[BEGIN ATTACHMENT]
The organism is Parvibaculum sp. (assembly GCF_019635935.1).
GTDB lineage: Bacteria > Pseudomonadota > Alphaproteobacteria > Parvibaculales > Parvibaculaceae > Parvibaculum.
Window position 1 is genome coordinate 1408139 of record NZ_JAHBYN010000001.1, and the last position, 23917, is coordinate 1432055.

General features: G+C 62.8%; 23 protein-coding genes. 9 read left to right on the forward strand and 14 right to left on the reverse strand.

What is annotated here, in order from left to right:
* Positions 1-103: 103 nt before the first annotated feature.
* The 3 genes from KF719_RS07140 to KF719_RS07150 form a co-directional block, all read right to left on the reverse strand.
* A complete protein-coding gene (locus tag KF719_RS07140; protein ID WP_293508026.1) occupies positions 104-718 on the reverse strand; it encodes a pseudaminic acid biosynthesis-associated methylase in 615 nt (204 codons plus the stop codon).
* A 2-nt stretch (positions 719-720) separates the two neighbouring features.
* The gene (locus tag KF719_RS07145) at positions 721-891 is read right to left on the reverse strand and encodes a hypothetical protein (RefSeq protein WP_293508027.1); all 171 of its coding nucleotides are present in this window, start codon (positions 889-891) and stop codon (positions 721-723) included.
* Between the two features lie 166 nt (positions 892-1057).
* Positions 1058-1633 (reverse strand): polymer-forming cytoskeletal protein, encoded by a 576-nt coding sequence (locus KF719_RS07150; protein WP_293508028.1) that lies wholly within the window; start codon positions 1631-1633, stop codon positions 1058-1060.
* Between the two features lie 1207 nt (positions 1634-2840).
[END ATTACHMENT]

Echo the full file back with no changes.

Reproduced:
The organism is Parvibaculum sp. (assembly GCF_019635935.1).
GTDB lineage: Bacteria > Pseudomonadota > Alphaproteobacteria > Parvibaculales > Parvibaculaceae > Parvibaculum.
Window position 1 is genome coordinate 1408139 of record NZ_JAHBYN010000001.1, and the last position, 23917, is coordinate 1432055.

General features: G+C 62.8%; 23 protein-coding genes. 9 read left to right on the forward strand and 14 right to left on the reverse strand.

What is annotated here, in order from left to right:
* Positions 1-103: 103 nt before the first annotated feature.
* The 3 genes from KF719_RS07140 to KF719_RS07150 form a co-directional block, all read right to left on the reverse strand.
* A complete protein-coding gene (locus tag KF719_RS07140; protein ID WP_293508026.1) occupies positions 104-718 on the reverse strand; it encodes a pseudaminic acid biosynthesis-associated methylase in 615 nt (204 codons plus the stop codon).
* A 2-nt stretch (positions 719-720) separates the two neighbouring features.
* The gene (locus tag KF719_RS07145) at positions 721-891 is read right to left on the reverse strand and encodes a hypothetical protein (RefSeq protein WP_293508027.1); all 171 of its coding nucleotides are present in this window, start codon (positions 889-891) and stop codon (positions 721-723) included.
* Between the two features lie 166 nt (positions 892-1057).
* Positions 1058-1633 (reverse strand): polymer-forming cytoskeletal protein, encoded by a 576-nt coding sequence (locus KF719_RS07150; protein WP_293508028.1) that lies wholly within the window; start codon positions 1631-1633, stop codon positions 1058-1060.
* Between the two features lie 1207 nt (positions 1634-2840).